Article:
It’s been said that American children continue to lag behind their peers in other countries in the subjects of science and math. While there are as many different viewpoints on why this is the case, the underlying factor remains that many children struggle in these subjects.
Several ways that I found to assist my children in making math not only practical but relevant included using everyday items and life skills. It was a “light bulb” moment for them and for me when they realized that fractions and division weren’t an evil thing made up by mean teachers, but an ability that was actually relevant and useful.
What are some ways that parents can help their children improve their math skills? I’ve shared a few of these tips with you below:
Take Trips to the Grocery Store
Taking your kids to the grocery store doesn’t have to be a challenge. We’ve all heard the tips to let children keep the list and check off items as you stack them in your shopping cart, but what about comparing the cost of items? Or helping you keep track of what is going to be spent? Not only will your child be less bored because they’re helping you, but also life skills for budgeting as well as practicing math talents will be honed. Not to mention that your child will gain positive self-esteem in being able to assist you.
Many stores now have helpful little stickers under the items which show how much it costs per pound or ounce. These are essential in helping a shopper who is on a limited budget to decide which item is actually the better bargain when comparing. Let your child read off how much an item costs per ounce and then ask what the better bargain is. You may be surprised as well to discover that your favorite brand is actually 10 cents more than an off brand containing almost identical ingredients.
For items on sale, typically the price per ounce, etc. isn’t shown. This is where old fashioned adding, subtracting, multiplying, and dividing come into play. Just because an item is on sale 2 for $5 doesn’t mean that it’s a better price than an item marked $2.15. See the difference? If you buy one of the 2 for $5 items, you have spent $2.50, whereas if you buy one of the items not on sale and priced at $2.15 it is cheaper. Let your child do the adding, subtracting, and dividing to help you find the best “deal.”
In addition, give your child a calculator and let him or her keep up with how much you are spending. This is an excellent way to show your child how quickly grocery store items can add up in price! Set a budgeted amount and let your child discover when you are close to that set amount.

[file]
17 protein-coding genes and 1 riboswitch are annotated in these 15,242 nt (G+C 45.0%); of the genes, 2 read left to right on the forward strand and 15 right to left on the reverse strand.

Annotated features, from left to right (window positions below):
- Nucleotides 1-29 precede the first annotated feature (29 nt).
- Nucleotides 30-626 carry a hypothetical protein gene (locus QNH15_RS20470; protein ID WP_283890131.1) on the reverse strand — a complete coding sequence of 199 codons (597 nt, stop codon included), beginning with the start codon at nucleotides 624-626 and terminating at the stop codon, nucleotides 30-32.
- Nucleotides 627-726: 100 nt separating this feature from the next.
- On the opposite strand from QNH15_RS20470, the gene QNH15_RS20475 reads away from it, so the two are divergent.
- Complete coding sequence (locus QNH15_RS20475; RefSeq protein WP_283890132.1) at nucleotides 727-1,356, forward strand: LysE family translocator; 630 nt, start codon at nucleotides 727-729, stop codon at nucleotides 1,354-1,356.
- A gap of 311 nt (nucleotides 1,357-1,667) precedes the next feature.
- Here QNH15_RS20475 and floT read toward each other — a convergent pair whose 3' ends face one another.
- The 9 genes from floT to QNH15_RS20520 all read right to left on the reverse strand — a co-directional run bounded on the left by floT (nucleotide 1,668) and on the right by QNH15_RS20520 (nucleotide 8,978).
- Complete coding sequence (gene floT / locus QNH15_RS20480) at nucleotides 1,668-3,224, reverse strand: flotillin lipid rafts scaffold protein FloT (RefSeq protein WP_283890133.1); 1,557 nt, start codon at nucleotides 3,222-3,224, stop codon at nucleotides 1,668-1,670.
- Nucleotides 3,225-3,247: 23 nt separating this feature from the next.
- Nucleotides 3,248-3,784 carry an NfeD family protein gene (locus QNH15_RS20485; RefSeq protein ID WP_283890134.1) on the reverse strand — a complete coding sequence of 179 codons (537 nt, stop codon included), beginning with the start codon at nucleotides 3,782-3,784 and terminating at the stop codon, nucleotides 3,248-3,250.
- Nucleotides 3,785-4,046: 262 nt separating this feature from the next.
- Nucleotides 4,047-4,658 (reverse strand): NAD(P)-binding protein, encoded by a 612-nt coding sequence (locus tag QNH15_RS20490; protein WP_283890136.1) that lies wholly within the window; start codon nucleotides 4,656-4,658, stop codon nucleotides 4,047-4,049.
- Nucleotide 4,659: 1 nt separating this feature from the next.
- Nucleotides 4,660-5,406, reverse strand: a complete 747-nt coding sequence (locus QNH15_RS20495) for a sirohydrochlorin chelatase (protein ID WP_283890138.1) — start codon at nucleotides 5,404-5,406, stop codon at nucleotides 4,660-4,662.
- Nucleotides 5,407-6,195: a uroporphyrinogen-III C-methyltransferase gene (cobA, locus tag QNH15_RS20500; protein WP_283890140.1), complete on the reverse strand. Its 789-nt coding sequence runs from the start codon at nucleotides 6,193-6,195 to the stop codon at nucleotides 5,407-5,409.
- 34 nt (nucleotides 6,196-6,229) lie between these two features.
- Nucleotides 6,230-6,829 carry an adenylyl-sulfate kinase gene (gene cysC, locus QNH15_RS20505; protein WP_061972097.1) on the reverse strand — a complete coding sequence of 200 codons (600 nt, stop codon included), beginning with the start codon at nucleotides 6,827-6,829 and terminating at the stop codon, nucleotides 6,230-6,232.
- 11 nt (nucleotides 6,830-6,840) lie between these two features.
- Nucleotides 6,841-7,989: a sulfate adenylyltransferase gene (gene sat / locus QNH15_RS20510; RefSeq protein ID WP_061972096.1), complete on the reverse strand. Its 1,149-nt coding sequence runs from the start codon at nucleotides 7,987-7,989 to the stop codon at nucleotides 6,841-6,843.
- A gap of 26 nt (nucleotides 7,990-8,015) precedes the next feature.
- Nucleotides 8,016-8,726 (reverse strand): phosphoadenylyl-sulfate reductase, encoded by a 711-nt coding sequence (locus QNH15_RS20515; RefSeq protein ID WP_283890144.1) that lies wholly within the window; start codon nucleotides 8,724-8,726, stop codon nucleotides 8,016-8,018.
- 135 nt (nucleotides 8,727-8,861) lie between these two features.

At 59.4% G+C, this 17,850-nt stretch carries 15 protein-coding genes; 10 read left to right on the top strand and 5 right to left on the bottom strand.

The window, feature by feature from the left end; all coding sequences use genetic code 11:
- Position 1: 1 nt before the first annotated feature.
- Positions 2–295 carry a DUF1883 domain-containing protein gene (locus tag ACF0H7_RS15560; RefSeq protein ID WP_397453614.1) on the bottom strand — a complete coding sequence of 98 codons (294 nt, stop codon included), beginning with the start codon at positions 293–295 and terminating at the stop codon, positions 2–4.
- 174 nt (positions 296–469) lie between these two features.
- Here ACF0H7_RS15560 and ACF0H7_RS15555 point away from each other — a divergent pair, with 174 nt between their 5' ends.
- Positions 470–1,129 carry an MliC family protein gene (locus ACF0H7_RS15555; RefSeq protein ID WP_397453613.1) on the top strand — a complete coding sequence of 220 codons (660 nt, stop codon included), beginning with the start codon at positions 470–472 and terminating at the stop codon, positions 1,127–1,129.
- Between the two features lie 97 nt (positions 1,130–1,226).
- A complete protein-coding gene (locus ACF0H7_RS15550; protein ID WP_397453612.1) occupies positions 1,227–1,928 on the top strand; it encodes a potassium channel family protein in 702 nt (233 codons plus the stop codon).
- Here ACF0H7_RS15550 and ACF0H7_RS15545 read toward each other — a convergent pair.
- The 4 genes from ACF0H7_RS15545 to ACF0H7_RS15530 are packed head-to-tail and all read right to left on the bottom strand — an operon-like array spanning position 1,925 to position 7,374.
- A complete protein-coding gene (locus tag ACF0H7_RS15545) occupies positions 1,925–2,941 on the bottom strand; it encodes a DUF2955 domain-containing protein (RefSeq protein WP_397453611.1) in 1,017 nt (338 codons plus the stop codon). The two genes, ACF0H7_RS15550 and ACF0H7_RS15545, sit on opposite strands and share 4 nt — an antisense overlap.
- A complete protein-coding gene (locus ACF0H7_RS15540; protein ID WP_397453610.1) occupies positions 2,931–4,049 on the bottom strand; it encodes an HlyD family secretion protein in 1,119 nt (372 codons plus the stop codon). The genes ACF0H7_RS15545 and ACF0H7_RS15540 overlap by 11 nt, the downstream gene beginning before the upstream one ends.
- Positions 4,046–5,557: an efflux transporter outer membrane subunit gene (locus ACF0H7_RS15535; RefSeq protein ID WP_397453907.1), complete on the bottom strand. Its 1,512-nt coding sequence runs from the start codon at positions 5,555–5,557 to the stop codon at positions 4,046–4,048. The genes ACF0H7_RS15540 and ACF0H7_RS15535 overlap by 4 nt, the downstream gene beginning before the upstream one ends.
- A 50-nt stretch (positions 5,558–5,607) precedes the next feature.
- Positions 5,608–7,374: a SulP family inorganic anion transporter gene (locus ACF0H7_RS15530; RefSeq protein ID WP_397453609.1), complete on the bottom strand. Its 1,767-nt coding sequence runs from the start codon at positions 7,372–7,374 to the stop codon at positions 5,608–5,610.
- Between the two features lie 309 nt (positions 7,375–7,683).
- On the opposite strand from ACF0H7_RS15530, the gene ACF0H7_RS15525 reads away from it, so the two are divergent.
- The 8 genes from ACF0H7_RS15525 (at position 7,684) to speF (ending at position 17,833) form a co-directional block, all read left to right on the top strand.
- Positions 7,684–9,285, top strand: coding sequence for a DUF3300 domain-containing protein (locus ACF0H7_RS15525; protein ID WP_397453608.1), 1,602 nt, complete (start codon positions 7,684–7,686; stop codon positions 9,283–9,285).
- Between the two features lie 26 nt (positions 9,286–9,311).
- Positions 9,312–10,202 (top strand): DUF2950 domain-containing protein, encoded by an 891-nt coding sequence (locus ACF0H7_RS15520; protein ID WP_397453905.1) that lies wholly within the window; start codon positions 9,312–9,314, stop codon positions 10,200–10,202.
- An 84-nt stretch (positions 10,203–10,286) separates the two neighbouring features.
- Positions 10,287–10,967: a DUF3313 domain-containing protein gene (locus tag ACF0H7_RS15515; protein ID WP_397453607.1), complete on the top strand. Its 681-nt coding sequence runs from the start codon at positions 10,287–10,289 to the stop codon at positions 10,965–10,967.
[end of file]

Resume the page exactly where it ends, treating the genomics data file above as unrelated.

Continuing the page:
Figure Out Taxes
This is easier for older children, certainly. Many young children see “2 for $1” and assume that the item is only $1. Almost everywhere has taxes, however, so the child is often shocked to discover that they need more than just a $1 to buy something. Help your child figure out the tax amount on that dollar item. If your tax rate is 7% per dollar, how much money do you need to buy this?
Many states also have different tax rates for different categories. For example, food may be taxed at 2% while non-food items (such as clothing, toilet paper, paper towels, etc.) are taxed at 8%. Help your child figure in these costs with two separate lists of the items. For example, the total for the food items cost $150. There’s a 2% tax on food items, so how much will the tax be? The non food items are $40. The tax rate is 8% on non-food items. How much will this be? Then add the two totals together for the final total amount. It sounds more complicated than it really is, plus you have just aided your child in solving a multi-step complex math problem.
Now that you have your food from the grocery store, why not have an afternoon of baking? There are few things in life more wonderful for teaching basic math skills than baking with your child. In addition to spending time together and creating delicious family treats, you will teach your child how to multiply, subtract, and divide with simple recipe measurements.
For example, if a recipe calls for “1/4 teaspoon” and you are making a double batch, how many teaspoons do you need? Or if you are making half a batch, how many teaspoons will you need? If you triple the recipe, how does that change the amount of ingredients that you will need? Of course, you could just have your child add the ¼ teaspoon three times and this is also helping him or her practice math skills.
The amount of baking time is also a good way to practice math. If brownies bake at 350 degrees for 30 minutes per pan, how long will two pans of brownies need to bake? Why is it the same amount of time for when there are more pans or fewer pans? These are the dreaded “word problems” that are often on standardized testing. You have simply made them fun and shown them a real life example.
You will no doubt find new ways to help your child with math skills. Please share your tricks below or on our web page. We can all learn math together.